Association between patient-physician gender concordance and patient experience scores. Is there gender bias?
The American journal of emergency medicine
Scope and Influence of Electronic Health Record-Integrated Clinical Decision Support in the Emergency Department: A Systematic Review.
Annals of emergency medicine
2019; 74 (2): 285?96
Patient satisfaction, a commonly measured indicator of quality of care and patient experience, is often used in physician performance reviews and promotion decisions. Patient satisfaction surveys may introduce gender-related bias.Examine the effect of patient and physician gender concordance on patient satisfaction with emergency care.We performed a cross-sectional analysis of electronic health record and Press Ganey patient satisfaction survey data of adult patients discharged from the emergency department (2015-2018). Logistic regression models were used to examine relationships between physician gender, patient gender, and physician-patient gender dyads. Binary outcomes included: perfect care provider score and perfect overall assessment score.Female patients returned surveys more often (n=7 612; 61.55%) and accounted for more visits (n=232 024; 55.26%). Female patients had lower odds of perfect scores for provider score and overall assessment score (OR: 0.852, 95% CI: 0.790, 0.918; OR: 0.782, 95% CI: 0.723, 0.846). Female physicians had 1.102 (95% CI: 1.001, 1.213) times the odds of receiving a perfect provider score. Physician gender did not influence male patients' odds of reporting a perfect care provider score (95% CI: 0.916, 1.158) whereas female patients treated by female physicians had 1.146 times the odds (95% CI: 1.019, 1.289) of a perfect provider score.Female patients prefer female emergency physicians but were less satisfied with their physician and emergency department visit overall. Over-representation of female patients on patient satisfaction surveys introduces bias. Patient satisfaction surveys should be deemphasized from physician compensation and promotion decisions.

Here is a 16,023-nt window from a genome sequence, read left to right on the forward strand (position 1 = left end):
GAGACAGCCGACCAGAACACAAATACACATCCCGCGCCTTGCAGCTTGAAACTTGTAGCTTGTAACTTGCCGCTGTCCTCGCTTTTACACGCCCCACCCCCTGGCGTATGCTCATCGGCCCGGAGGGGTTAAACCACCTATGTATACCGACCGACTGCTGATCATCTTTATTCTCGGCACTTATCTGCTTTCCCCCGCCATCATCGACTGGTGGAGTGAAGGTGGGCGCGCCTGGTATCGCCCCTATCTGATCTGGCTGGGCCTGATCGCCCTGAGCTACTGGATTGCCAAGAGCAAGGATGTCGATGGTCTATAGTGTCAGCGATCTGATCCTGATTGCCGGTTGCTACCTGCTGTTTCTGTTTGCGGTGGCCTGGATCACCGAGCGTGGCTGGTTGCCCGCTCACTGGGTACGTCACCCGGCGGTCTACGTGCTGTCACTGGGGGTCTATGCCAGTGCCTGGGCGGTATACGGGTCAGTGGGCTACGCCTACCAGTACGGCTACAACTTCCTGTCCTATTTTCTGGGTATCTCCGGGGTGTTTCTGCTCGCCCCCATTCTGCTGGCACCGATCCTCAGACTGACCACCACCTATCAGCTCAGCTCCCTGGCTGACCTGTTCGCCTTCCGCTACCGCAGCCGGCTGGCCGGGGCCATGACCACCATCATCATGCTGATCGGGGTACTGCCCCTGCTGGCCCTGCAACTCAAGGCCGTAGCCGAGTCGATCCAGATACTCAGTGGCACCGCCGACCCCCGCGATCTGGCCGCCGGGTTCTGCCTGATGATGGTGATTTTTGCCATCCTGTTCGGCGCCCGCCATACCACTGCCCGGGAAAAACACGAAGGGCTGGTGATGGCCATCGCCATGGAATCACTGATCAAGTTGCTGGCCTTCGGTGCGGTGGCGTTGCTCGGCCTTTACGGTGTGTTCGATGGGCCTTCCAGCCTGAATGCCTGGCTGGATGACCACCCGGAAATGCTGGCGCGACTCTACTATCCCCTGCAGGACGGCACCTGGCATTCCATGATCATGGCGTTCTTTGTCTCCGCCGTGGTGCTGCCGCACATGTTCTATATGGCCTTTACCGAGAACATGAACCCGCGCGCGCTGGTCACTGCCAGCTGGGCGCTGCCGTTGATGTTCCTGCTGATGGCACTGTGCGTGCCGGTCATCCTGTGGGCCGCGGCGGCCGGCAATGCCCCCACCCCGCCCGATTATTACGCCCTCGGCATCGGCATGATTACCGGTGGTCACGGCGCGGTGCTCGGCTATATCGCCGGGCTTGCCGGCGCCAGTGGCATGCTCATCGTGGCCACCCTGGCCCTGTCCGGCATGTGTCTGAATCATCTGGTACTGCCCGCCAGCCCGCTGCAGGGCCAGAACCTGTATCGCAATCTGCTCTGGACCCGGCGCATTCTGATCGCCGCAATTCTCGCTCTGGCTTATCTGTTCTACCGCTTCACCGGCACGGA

View details for DOI 10.1016/j.ajem.2020.09.090
View details for PubMedID 33069544
The Impact of an Emergency Department Front-End Redesign on Patient-Reported Satisfaction Survey Results.
The western journal of emergency medicine
2017; 18 (6): 1068?74
As electronic health records evolve, integration of computerized clinical decision support offers the promise of sorting, collecting, and presenting this information to improve patient care. We conducted a systematic review to examine the scope and influence of electronic health record-integrated clinical decision support technologies implemented in the emergency department (ED).A literature search was conducted in 4 databases from their inception through January 18, 2018: PubMed, Scopus, the Cumulative Index of Nursing and Allied Health, and Cochrane Central. Studies were included if they examined the effect of a decision support intervention that was implemented in a comprehensive electronic health record in the ED setting. Standardized data collection forms were developed and used to abstract study information and assess risk of bias.A total of 2,558 potential studies were identified after removal of duplicates. Of these, 42 met inclusion criteria. Common targets for clinical decision support intervention included medication and radiology ordering practices, as well as more comprehensive systems supporting diagnosis and treatment for specific disease entities. The majority of studies (83%) reported positive effects on outcomes studied. Most studies (76%) used a pre-post experimental design, with only 3 (7%) randomized controlled trials.Numerous studies suggest that clinical decision support interventions are effective in changing physician practice with respect to process outcomes such as guideline adherence; however, many studies are small and poorly controlled. Future studies should consider the inclusion of more specific information in regard to design choices, attempt to improve on uncontrolled before-after designs, and focus on clinically relevant outcomes wherever possible.
View details for DOI 10.1016/j.annemergmed.2018.10.034
View details for PubMedID 30611639
View details for PubMedCentralID PMC6610851
A Biomechanical Comparison of Shape Design and Positioning of Transforaminal Lumbar Interbody Fusion Cages.
Global spine journal
2016; 6 (5): 432-438